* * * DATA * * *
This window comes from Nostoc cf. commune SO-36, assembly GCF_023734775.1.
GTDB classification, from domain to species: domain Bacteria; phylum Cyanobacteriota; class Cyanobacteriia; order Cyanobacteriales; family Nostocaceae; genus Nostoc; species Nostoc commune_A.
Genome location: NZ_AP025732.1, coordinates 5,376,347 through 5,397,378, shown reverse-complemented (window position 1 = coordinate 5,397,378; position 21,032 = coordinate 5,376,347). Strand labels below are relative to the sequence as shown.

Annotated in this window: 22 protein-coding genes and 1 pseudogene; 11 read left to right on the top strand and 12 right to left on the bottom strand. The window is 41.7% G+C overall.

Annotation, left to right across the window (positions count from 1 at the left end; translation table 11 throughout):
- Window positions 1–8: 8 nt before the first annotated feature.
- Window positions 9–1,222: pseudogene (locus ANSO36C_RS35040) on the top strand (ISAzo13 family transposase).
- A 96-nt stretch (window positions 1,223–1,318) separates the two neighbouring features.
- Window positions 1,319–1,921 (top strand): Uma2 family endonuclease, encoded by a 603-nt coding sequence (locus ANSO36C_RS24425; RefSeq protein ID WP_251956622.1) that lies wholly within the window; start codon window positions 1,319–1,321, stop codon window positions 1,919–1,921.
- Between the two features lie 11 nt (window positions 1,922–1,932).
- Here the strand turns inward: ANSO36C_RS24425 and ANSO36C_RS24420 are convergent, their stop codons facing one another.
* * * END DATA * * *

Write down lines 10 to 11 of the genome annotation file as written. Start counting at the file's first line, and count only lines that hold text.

- Between the two features lie 11 nt (window positions 1,922–1,932).
- Here the strand turns inward: ANSO36C_RS24425 and ANSO36C_RS24420 are convergent, their stop codons facing one another.